And for help installing a forward-facing car seat, see Passenger Safety For Little Kids at Safe Kids Worldwide.
Does AAA do car seat inspections?
Yes, the American Automobile Association (AAA) has certified child passenger safety technicians on staff.
If you are a member of AAA, you can have your car seat installation inspected for free (when available in your area).
Go to AAA.com/carseats to make an appointment for inspection.
When were car seats invented?
Two precursors to car seats as we know them today were both invented in 1962. (Though, they weren’t available until the late-60s.)
The first of these seats, and the one most similar to the car seats we use today, had a Y-shaped harness and was rear-facing.
The seat was invented by British inventor (and mother) Jean Ames.
The second of these seats was metal-framed seat designed to face forward, and was invented by American inventor Leonard Rivkin.
Before that, the only type of child seat for cars were booster-style car seats, which simply lifted children higher in the seat, but had no safety features and had been manufactured since the 1930s.
When did car seats become mandatory?
Car seats became mandatory between 1978 and 1986.
Though car seats were available in the late 1960s, and the data showing their effectiveness was available in the early 1970s, they remained optional safety devices, and most parents didn’t opt to use them.
So, it became a matter of enacting laws.
In the U.S., car seats became mandatory as most things do – on a state-by-state basis.
In 1978, Tennessee became the first state to enact a child restraint law of any kind (the law passed in 1977), a successful campaign that prompted other states to follow suit.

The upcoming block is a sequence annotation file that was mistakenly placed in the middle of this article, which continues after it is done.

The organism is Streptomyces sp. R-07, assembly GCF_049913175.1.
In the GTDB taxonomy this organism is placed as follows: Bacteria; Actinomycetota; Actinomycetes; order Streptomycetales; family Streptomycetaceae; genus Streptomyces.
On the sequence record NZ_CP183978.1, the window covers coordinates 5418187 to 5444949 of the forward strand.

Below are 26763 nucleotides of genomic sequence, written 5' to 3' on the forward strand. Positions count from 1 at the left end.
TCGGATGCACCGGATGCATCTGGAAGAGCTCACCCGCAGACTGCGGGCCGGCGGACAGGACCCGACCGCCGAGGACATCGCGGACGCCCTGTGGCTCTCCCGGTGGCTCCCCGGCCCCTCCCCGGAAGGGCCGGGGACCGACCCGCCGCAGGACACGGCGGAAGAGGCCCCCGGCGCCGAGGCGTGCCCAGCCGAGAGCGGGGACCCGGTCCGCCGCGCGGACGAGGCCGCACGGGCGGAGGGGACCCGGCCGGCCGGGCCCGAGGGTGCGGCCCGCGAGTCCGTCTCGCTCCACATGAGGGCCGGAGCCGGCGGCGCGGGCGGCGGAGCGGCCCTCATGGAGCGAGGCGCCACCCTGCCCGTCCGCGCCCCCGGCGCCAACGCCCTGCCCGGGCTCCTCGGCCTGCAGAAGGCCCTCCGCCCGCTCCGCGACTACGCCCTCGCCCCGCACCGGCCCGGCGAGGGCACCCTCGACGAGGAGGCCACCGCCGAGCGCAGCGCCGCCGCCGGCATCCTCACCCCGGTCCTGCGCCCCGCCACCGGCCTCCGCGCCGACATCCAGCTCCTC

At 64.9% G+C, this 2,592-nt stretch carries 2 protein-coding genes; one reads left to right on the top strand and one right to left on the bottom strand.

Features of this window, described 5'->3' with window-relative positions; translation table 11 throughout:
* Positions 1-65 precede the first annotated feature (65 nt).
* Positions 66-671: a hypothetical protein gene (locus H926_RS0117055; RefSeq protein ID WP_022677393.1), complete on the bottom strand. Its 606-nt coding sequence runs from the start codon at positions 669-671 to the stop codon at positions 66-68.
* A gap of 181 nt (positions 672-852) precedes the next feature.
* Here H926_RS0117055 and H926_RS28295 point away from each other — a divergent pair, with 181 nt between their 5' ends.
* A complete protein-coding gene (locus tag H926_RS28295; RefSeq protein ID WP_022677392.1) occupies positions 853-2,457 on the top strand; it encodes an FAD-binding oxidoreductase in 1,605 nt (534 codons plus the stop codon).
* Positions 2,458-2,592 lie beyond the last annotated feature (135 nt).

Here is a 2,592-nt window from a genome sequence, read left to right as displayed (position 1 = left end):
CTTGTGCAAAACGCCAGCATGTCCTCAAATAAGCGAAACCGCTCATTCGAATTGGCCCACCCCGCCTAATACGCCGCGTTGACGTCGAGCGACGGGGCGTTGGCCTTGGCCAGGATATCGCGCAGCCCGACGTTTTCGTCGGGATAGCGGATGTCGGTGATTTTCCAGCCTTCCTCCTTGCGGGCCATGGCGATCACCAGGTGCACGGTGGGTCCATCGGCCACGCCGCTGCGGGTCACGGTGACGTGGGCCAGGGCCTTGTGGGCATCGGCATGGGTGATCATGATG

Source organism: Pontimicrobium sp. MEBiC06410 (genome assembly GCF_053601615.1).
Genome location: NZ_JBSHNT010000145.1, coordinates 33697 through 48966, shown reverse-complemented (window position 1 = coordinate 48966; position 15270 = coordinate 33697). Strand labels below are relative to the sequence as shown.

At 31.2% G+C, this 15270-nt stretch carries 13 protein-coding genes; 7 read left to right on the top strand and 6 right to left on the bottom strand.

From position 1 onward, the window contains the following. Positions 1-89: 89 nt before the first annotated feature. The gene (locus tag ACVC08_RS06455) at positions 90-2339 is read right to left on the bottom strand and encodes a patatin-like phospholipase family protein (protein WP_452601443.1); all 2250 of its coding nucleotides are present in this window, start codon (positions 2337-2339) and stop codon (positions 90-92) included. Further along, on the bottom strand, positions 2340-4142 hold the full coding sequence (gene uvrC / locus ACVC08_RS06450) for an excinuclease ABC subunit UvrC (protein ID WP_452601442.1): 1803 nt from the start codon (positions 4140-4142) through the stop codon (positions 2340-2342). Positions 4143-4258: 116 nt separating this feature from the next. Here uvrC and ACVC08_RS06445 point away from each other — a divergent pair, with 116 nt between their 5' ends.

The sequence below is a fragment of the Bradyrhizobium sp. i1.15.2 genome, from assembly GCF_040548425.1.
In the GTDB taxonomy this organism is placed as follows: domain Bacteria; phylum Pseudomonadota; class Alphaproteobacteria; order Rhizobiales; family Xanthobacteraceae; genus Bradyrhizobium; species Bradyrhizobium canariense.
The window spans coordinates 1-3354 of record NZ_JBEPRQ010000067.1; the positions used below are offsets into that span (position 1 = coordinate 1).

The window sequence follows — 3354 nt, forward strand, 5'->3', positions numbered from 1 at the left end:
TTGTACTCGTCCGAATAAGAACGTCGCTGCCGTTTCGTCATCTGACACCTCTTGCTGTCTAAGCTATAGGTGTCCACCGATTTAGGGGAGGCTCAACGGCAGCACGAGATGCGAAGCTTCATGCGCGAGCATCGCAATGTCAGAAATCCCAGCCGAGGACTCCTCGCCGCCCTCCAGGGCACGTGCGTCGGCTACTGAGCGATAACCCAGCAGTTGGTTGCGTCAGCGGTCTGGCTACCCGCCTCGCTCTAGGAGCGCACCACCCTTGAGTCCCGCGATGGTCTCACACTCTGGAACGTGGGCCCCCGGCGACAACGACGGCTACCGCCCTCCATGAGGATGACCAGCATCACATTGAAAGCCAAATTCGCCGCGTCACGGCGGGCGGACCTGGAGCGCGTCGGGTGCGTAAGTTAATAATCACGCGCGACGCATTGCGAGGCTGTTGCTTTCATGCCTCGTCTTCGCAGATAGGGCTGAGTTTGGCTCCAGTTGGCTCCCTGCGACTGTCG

Over the next few years, all U.S. states passed and implemented child restraint laws, with all states enacting laws by 1986.
Who is responsible for child restraint laws in the U.S.?
While there were experts and activists all over the country working to pass child restraint laws, Dr. Robert Sanders and his wife Pat are largely credited with getting the first Tennessee law passed.
Dr. Sanders was a pediatrician and he and his wife lobbied for the legislation for years.
Dr. Sanders even got a moniker out of his activism.
He became affectionately known as “Dr. Seat Belt.”
Car Seats Save Young Lives
Car seats are designed to protect the smallest, most vulnerable of children, and, since car seat rules first went into effect nationwide in the mid-1980s, they have done a stellar job at saving kids’ lives.
That’s why car seats are required in every state in the U.S. up to a certain age (with some states also having booster and front seat laws), and why the American Academy of Pediatrics and CDC recommend using some form of child restraint system in vehicles until children are big enough to be protected by a car’s built-in safety features (4’9”).
So, definitely follow North Dakota’s car seat laws to protect the smallest of children.
And continue to follow the booster and front seat laws (or expert guidelines) to ensure your child is well-protected on the road.
For more on North Dakota’s booster seat laws, see North Dakota Booster Seat Laws.
For more on North Dakota’s front seat law, see North Dakota Front Seat Law.